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Transparent Telemetry for Open-Source Projects
Posted on Wednesday, February 8, 2023. PDF

How do software developers understand which parts of their software are being used and whether they are performing as expected? The modern answer is telemetry, which means software sending data to answer those questions back to a collection server. This post is about why I believe telemetry is important for open-source projects, and what it might look like to approach telemetry in an open-source-friendly way. That leads to a new design I call transparent telemetry. If you are impatient, skip to the summary at the end. Other posts in the series detail the design and present various uses.

Why Telemetry?

Without telemetry, developers rely on bug reports and surveys to find out when their software isn’t working or how it is being used. Both of these techniques are too limited in their effectiveness. Let’s look at each in turn.

Bug reports are not enough. Users only file bug reports when they think something is broken. If a function is not behaving as documented, that’s a clear bug to report. But if a program is misbehaving in a way that doesn’t affect correctness, users are much less likely to notice. Statistics gathered by transparent telemetry make it possible for developers to notice that something is going wrong even when users do not.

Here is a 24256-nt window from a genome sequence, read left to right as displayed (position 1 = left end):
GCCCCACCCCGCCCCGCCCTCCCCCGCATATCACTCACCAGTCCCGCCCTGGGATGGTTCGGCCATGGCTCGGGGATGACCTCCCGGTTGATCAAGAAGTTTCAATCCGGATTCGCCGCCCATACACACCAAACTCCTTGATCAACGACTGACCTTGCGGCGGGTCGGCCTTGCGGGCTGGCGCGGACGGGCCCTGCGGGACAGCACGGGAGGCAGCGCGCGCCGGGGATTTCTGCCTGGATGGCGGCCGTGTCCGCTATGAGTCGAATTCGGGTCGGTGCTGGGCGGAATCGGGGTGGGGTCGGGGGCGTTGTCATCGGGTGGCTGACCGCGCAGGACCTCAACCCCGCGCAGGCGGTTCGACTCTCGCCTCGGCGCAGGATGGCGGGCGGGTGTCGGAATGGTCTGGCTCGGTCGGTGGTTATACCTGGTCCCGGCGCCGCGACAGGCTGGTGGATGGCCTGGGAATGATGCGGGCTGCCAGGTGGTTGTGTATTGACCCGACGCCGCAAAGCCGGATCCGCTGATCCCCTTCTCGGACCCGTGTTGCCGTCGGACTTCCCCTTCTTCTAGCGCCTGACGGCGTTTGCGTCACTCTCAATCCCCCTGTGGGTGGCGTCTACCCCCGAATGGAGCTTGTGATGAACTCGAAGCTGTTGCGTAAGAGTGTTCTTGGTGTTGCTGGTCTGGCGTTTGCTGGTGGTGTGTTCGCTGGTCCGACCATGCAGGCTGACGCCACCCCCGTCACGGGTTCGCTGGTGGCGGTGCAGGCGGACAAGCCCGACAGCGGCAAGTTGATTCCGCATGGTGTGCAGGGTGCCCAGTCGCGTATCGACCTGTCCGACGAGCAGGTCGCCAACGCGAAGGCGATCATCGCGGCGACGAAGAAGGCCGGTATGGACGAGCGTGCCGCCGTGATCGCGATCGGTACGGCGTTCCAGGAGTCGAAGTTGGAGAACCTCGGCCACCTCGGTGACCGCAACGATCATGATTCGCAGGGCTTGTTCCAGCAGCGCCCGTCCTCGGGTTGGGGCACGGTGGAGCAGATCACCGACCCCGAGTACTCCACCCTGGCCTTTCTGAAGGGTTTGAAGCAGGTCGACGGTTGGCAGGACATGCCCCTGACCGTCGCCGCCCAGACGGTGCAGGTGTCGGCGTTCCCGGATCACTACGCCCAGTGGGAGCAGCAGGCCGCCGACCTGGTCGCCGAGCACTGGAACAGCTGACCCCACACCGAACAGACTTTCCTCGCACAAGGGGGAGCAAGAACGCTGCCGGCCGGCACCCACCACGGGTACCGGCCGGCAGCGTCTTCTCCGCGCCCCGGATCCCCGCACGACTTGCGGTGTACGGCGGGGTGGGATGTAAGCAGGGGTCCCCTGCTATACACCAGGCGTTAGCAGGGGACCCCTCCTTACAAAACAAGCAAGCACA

For example, during the Go 1.14 release process in early 2020 we made a change to the way macOS Go distributions are built, as part of keeping them acceptable to Apple’s signing tools. Unfortunately, the way we made the change also made all the pre-compiled .a files shipped in the distribution appear stale to builds. The effect was that the go command rebuilt and cached the standard library on first run, which meant that compiling any program using package net (which uses cgo) required Xcode to be installed. So Go 1.14 and later unintentionally required Xcode to compile even trivial demo Go programs like a basic HTTP server. This is not the way we want Go to work on macOS. On systems without Xcode, when go tried to invoke clang, macOS popped up a box explaining how to install it. Users simply accepted that this was necessary, perhaps even thinking go had displayed the popup. No one reported the bug over three years of Go releases. We didn’t notice and fix the problem until late 2022 while investigating something else. With telemetry for the miss rate in the cache of pre-compiled standard library packages, the impact would have been obvious: all Macs running Go 1.14 or later would have a pre-installed package miss rate of 100%. This bug wasn’t caught by our unit tests because it was caused by the distribution build machines having a modified environment different from actual user machines. The unit tests ran in the same modified environment as the build and worked fine. These kinds of unexpected differences between developer machines and user machines are inevitable at scale. Instrumenting the software on user machines is the most reliable way to understand how well it is working.